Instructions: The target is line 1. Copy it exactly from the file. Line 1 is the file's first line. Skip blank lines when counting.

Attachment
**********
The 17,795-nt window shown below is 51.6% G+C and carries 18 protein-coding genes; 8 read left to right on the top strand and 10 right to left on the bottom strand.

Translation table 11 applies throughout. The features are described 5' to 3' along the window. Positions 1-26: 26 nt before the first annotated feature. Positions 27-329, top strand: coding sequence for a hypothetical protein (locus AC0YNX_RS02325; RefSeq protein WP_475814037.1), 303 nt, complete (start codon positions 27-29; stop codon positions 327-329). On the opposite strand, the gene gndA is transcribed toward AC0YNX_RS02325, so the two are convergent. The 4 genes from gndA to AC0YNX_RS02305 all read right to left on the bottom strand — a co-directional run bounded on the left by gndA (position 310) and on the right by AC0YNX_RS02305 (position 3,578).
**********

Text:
The 17,795-nt window shown below is 51.6% G+C and carries 18 protein-coding genes; 8 read left to right on the top strand and 10 right to left on the bottom strand.